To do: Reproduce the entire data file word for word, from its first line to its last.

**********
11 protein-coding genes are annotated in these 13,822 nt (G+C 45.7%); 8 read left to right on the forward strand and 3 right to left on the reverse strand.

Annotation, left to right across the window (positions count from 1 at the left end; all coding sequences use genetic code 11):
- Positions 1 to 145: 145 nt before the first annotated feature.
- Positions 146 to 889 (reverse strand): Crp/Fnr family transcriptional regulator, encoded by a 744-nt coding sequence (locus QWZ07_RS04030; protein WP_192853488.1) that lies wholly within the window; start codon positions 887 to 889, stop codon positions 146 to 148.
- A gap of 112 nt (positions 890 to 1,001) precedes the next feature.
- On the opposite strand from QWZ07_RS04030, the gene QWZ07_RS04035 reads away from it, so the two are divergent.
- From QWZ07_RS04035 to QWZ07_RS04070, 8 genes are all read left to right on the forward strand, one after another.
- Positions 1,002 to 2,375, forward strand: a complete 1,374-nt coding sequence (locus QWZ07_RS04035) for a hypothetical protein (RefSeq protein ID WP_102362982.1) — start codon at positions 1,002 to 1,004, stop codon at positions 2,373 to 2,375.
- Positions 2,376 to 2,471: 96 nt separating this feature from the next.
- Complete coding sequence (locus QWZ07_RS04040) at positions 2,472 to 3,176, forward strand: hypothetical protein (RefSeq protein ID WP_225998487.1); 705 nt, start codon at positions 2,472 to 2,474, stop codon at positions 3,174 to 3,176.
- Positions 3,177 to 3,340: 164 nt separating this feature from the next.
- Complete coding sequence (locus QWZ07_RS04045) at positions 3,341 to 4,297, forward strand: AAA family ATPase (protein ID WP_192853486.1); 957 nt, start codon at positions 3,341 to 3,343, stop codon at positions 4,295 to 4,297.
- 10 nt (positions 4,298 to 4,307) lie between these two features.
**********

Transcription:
11 protein-coding genes are annotated in these 13,822 nt (G+C 45.7%); 8 read left to right on the forward strand and 3 right to left on the reverse strand.

Annotation, left to right across the window (positions count from 1 at the left end; all coding sequences use genetic code 11):
- Positions 1 to 145: 145 nt before the first annotated feature.
- Positions 146 to 889 (reverse strand): Crp/Fnr family transcriptional regulator, encoded by a 744-nt coding sequence (locus QWZ07_RS04030; protein WP_192853488.1) that lies wholly within the window; start codon positions 887 to 889, stop codon positions 146 to 148.
- A gap of 112 nt (positions 890 to 1,001) precedes the next feature.
- On the opposite strand from QWZ07_RS04030, the gene QWZ07_RS04035 reads away from it, so the two are divergent.
- From QWZ07_RS04035 to QWZ07_RS04070, 8 genes are all read left to right on the forward strand, one after another.
- Positions 1,002 to 2,375, forward strand: a complete 1,374-nt coding sequence (locus QWZ07_RS04035) for a hypothetical protein (RefSeq protein ID WP_102362982.1) — start codon at positions 1,002 to 1,004, stop codon at positions 2,373 to 2,375.
- Positions 2,376 to 2,471: 96 nt separating this feature from the next.
- Complete coding sequence (locus QWZ07_RS04040) at positions 2,472 to 3,176, forward strand: hypothetical protein (RefSeq protein ID WP_225998487.1); 705 nt, start codon at positions 2,472 to 2,474, stop codon at positions 3,174 to 3,176.
- Positions 3,177 to 3,340: 164 nt separating this feature from the next.
- Complete coding sequence (locus QWZ07_RS04045) at positions 3,341 to 4,297, forward strand: AAA family ATPase (protein ID WP_192853486.1); 957 nt, start codon at positions 3,341 to 3,343, stop codon at positions 4,295 to 4,297.
- 10 nt (positions 4,298 to 4,307) lie between these two features.